“We have told the story we want to tell,” Côté said, confirming there is no more DLC planned beyond the game’s first year of announced content. “There is not a year-two plan,” he said, before referencing the game’s recently added Story Creator mode: “The year two plan is: ‘Here’s the story, create your own stories.’”

As for sections of the game they think players might still not have found or at least should prioritize checking out, Dumont recommends the visiting Pephka, where people are obsessed with the Minotaur, as well as quests involving the sculptor Phidias. He also suggests trying to find one of the game’s first characters, Marcos, again. He said the team hid him on the most remote island possible. Mostly, he just recommends players keep exploring: “I think it’s a game where, if you slow down and look at it, there’s marvelous things that come out. I don’t know all of them.”

Source: Kotaku.com

Assassin’s Creed Odyssey’s Story Creator Is Simple But Fun

This image was taken from one of my many test runs through my quest.

Assassin’s Creed Odyssey released a story creator this week, allowing players to cobble together their own questlines and share them with others. The website for constructing handmade stories is easy to use and fun to tinker with, even in the final results of that tinkering can be a little awkward.

To create your own stories, log into a new website, where you’re able to choose a cast of characters, string together dialog and objectives, and even create larger quest chains, which you can then share and play on any platform. I was able to create a rudimentary quest in about 30-40 minutes. The Story Creator is easy to understand, but it didn’t feel quite as robust as I’d like.

The Story Creator tool works somewhat like Twine, which I’ve used to make narrative games before. It’s extremely basic so long as you have a decent understanding of “If, then…” statements. You pick a node, say, a box for dialog. The dialog appears as text; there’s no voice acting, as you can imagine how expensive that would be. You fill the box with what your characters say and what their body language is based upon moods like “curious, awestruck, or bored.” Then, you can connect those to decision points or objective triggers. These boil down to basic interactions: kill this target, talk to this person, go to this location, rescue this prisoner. In the case of dialog choices, you can list choices and set up triggers that create various outcomes. Kill this person, have the quester giver say X thing. Turn down the job, have the objective marker lead to an alternate path. The most basic quests such as mine are only a handful of nodes, but multiple quests can be chained together into a larger narrative.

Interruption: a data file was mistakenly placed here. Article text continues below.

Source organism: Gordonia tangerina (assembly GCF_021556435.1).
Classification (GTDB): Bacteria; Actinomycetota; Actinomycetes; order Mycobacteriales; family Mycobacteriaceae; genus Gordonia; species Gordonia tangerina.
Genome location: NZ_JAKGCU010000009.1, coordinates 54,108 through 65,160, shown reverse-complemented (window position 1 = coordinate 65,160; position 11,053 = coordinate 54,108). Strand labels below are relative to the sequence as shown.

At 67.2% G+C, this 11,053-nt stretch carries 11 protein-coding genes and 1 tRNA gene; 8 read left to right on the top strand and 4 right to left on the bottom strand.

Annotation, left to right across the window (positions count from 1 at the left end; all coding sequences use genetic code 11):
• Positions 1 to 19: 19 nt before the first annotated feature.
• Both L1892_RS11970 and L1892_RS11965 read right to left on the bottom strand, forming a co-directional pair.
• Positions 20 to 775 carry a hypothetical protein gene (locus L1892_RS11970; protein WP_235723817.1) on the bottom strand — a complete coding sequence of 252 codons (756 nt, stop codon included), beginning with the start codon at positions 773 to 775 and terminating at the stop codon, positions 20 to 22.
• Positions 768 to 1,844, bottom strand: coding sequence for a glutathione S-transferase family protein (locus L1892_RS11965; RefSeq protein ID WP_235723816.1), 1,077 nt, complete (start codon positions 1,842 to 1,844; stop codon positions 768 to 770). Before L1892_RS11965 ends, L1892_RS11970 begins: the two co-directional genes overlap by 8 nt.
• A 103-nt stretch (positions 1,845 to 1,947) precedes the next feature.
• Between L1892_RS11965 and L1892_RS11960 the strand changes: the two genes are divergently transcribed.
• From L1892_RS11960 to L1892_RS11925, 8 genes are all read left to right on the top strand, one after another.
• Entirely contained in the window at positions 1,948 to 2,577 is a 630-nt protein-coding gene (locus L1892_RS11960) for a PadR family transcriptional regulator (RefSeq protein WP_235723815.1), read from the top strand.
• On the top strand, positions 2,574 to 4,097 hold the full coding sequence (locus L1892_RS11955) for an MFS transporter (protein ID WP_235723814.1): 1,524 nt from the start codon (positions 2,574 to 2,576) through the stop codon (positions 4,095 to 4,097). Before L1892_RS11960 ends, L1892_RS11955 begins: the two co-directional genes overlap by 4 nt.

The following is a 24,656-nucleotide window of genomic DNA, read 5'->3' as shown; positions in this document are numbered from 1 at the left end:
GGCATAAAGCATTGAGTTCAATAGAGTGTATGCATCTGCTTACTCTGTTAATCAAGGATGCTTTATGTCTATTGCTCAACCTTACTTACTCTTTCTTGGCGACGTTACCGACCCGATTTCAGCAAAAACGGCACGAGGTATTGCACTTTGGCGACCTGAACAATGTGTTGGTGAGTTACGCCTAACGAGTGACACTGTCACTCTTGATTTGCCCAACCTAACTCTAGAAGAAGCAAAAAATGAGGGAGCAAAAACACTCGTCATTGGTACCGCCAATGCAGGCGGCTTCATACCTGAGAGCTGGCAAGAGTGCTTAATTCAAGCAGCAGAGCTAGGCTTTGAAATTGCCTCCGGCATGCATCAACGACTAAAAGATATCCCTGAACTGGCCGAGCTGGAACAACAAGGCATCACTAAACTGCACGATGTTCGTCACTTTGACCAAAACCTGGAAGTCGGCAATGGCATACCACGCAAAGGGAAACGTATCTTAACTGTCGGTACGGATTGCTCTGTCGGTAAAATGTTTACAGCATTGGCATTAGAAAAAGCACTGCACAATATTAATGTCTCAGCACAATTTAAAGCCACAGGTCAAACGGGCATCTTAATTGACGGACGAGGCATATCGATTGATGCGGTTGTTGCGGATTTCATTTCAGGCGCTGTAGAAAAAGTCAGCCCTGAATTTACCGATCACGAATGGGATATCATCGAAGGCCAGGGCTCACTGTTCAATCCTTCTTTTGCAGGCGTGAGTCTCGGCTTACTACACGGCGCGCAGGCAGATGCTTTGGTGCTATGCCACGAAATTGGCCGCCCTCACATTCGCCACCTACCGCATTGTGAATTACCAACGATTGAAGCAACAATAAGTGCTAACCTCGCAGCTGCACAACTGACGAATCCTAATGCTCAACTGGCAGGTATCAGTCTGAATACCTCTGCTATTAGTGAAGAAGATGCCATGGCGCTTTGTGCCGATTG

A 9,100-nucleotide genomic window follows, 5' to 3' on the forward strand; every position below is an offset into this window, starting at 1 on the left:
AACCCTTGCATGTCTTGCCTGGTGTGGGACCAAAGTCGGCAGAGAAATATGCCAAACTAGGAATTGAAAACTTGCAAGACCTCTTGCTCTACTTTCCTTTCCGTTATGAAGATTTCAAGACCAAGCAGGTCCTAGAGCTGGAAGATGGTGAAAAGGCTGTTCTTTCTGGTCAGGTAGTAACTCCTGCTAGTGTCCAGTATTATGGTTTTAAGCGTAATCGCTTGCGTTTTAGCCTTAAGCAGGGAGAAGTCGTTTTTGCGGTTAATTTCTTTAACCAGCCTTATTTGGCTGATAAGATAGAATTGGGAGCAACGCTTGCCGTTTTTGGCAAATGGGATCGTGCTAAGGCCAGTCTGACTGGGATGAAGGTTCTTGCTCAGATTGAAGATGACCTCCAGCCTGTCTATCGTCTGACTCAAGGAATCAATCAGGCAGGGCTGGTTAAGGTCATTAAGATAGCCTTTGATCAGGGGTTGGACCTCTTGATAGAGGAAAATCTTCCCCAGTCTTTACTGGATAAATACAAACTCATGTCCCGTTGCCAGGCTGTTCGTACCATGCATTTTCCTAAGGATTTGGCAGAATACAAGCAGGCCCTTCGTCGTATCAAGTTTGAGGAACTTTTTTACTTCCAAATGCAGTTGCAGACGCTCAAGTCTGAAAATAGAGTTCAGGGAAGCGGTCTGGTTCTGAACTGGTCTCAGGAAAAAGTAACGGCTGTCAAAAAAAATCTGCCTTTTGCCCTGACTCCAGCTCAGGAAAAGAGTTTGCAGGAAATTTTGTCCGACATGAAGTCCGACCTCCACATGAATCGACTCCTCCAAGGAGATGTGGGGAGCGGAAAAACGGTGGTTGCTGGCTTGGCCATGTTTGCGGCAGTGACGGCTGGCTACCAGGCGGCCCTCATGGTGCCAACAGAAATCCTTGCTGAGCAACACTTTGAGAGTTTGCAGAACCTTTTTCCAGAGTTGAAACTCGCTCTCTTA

Setting up the story nodes and a few flags didn’t take very long. I snuck all of this in before this morning’s Nintendo Direct, assembling the most basic quest structure. I called my quest “Eagle Bearer of the Curse,” and it involves a dangerous witch who brands the player character with a life-sucking curse. She demands they go kill a bandit king whose souls has eluded her. Meanwhile, the bandit claims killing the witch is actually how to break the spell. It’s stupid stuff, mostly an excuse to have a simple branch between two objective. Believe the bandit? Go and kill the witch. Think he’s lying? Kill him. Either option ends the quest.

Testing my story took more time than constructing it, but Assassin’s Creed Odyssey makes it easy to jump to the start of your quest and begin playing through. It’s here that the cracks begin to show, although some of that is undoubtedly due to my hasty assembly. On my first time around, I found that placing the bandit king in a camp of actual bandits was a bad idea: wandering close to the camp, he somehow was slain and the quest ended immediately. The Story Creator doesn’t make it easy to toggle invulnerability for essential NPCs on the fly, so I had to risk making them vulnerable from the start. This meant a stray wolf or overeager soldier could kill my characters. Moving the bandit king to a remote location was as easy as selecting a new location on the map, but because he was a member of the bandit faction, he attacked the player on sight. Not great for someone you’re supposed to listen to. These are the sorts of little things that the Story Creator doesn’t make completely clear, and I spent time playing my simple quest over and over to iron out wrinkles.

There’s also a few other issues that I haven’t figured out. For now, there appears to be a only a handful of character templates to choose from. That means taking characters from the main game and recasting them in made up roles. Making NPCs that you can talk to and, in the case of my quest, who are then supposed to engage you in combat is tricky. From what I can tell I don’t have control over variables like how much health they have or what weapons they might use. Maybe that’s buried in menus that I’ve not yet explored, but there’s definitely a sense that this is a limited tool better suited to narrative quests than combat challenges. I’m sure other players will crack the code and make intricate stories as time goes on.

Over time, the Story Creator could lead to some really magical quest lines, but players should manage their expectations when using it. This is a chance to expand the world of Assassin’s Creed, but there’s no way to match the main game’s expansive stories. Spare some imagination and you might have some neat stories, even if there are some awkward puppet people and glitches along the way.